Edited by Edward J Marolda
An excellent and very valuable compilation of four lengthy and well-illustrated monographs or essays describing the role of the US Navy in the Vietnam War. Covering coastal and riverine activities as well as airborne and intelligence contributions, they are all set against the very important prevailing political background.
The book closely examines many of the leading personalities. It looks at the delusional behaviour of too many of the leading politicians and bureaucrats and some of the generals and admirals. However, that is balanced by descriptions of the exploits of many of the brave and resourceful warriors who contributed so effectively.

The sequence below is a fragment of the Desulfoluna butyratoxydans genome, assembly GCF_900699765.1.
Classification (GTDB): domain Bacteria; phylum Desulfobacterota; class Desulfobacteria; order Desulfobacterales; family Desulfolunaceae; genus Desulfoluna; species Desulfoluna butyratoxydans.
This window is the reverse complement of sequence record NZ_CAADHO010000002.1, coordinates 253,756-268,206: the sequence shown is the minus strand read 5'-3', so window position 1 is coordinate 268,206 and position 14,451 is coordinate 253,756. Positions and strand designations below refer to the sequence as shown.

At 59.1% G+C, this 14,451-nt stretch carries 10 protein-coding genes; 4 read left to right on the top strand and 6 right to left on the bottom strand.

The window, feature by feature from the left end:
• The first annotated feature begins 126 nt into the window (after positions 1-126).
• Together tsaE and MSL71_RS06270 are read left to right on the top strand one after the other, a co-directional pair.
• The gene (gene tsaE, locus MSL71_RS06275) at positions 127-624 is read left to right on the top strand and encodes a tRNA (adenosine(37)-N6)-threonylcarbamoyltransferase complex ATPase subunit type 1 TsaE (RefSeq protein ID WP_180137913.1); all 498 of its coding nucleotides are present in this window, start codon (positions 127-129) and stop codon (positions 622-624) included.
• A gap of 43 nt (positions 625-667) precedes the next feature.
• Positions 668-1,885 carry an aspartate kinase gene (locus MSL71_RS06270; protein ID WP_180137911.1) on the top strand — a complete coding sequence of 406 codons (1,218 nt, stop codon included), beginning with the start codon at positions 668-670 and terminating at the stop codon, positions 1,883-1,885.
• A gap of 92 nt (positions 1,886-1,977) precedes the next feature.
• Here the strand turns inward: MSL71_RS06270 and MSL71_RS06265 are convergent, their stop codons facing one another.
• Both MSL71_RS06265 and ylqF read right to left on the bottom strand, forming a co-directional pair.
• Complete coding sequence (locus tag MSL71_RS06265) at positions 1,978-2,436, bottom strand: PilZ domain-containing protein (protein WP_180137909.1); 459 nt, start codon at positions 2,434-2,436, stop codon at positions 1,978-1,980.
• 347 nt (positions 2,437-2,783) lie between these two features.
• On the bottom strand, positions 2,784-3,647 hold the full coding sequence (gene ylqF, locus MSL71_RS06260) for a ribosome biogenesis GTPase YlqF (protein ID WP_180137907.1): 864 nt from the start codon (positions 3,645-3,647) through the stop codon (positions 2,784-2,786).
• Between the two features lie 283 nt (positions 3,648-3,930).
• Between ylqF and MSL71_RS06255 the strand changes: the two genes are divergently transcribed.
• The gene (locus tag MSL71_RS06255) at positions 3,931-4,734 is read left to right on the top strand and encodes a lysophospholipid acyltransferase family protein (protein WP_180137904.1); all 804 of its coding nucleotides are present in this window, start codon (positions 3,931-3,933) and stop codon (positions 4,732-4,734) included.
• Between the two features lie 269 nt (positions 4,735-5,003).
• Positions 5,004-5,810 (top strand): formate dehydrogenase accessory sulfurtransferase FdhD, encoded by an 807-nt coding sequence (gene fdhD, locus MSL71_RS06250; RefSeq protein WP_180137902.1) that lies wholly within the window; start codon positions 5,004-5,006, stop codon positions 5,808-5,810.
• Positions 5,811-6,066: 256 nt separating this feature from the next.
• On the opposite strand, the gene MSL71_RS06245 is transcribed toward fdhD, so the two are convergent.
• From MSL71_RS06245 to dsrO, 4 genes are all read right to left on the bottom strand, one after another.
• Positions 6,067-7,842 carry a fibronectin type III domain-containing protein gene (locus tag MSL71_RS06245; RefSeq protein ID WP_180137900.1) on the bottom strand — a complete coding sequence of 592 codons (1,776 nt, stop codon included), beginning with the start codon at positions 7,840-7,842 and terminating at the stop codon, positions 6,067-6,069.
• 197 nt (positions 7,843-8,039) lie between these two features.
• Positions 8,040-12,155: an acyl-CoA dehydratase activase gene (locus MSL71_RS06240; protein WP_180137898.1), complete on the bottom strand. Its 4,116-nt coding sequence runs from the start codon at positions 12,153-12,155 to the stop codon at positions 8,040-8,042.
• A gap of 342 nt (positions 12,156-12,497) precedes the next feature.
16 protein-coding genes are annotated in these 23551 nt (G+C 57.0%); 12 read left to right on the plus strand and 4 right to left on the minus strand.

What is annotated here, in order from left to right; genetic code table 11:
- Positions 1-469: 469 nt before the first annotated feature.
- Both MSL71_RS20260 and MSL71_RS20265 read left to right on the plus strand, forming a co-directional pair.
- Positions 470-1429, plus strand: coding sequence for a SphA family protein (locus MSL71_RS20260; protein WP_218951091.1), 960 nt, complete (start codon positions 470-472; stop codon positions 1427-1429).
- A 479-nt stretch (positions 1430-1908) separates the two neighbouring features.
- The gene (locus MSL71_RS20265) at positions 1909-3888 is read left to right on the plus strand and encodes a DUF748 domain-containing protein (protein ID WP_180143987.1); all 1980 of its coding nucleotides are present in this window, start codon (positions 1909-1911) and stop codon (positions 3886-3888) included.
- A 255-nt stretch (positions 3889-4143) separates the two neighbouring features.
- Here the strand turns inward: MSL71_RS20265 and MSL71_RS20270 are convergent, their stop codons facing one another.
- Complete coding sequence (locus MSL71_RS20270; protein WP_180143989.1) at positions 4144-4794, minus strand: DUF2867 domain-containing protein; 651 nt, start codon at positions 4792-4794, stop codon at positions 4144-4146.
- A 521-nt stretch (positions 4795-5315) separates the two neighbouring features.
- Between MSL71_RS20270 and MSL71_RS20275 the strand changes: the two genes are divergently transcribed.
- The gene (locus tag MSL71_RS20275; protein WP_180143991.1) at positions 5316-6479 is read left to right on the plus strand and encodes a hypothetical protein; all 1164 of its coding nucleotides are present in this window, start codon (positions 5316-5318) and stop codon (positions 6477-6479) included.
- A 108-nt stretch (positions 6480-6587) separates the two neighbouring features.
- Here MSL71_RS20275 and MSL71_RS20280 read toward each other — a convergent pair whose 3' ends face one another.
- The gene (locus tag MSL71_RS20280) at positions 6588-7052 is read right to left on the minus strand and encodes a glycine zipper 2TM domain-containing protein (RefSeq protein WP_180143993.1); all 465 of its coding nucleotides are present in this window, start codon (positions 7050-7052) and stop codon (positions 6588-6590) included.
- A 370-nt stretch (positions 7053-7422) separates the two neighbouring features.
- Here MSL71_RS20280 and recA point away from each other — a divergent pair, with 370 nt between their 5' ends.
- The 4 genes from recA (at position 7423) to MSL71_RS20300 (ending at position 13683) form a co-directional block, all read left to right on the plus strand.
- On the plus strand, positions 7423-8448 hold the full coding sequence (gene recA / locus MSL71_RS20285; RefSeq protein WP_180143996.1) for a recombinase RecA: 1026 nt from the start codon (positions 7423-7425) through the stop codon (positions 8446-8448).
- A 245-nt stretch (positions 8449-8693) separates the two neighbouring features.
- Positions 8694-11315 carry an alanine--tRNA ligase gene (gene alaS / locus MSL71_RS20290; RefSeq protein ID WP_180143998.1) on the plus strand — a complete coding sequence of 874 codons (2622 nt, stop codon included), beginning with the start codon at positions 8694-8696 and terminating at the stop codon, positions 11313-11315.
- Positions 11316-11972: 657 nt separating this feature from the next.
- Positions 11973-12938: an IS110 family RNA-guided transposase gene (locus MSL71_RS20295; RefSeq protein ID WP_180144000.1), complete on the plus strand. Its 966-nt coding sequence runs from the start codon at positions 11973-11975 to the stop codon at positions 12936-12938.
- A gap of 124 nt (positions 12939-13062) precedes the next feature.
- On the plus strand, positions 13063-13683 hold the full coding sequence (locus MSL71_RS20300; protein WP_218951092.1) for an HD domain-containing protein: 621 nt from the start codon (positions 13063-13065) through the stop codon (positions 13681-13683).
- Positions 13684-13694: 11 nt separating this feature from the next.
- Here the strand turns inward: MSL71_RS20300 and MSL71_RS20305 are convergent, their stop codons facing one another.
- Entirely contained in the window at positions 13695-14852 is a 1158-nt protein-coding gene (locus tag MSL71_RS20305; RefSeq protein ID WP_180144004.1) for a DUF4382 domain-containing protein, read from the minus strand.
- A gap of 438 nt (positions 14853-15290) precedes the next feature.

Despite its too numerous misspellings and absence of a glossary and dramatis personae, the book compensates somewhat with its useful maps and excellent photographs and paintings.
America’s Vietnam involvement, along with that of its allies, who are scarcely mentioned, was at the same time sad, wasteful and proud. This book captures that ethos well. While it is probably too late to make any useful difference to America’s equally delusional policies with respect to Iraq, Afghanistan, Yemen, Syria and elsewhere. It is to be hoped that books such as this might be studied and their lessons applied by the nation’s future political, bureaucratic and military leaders.
Available from The Naval Institute Press, Annapolis, USA.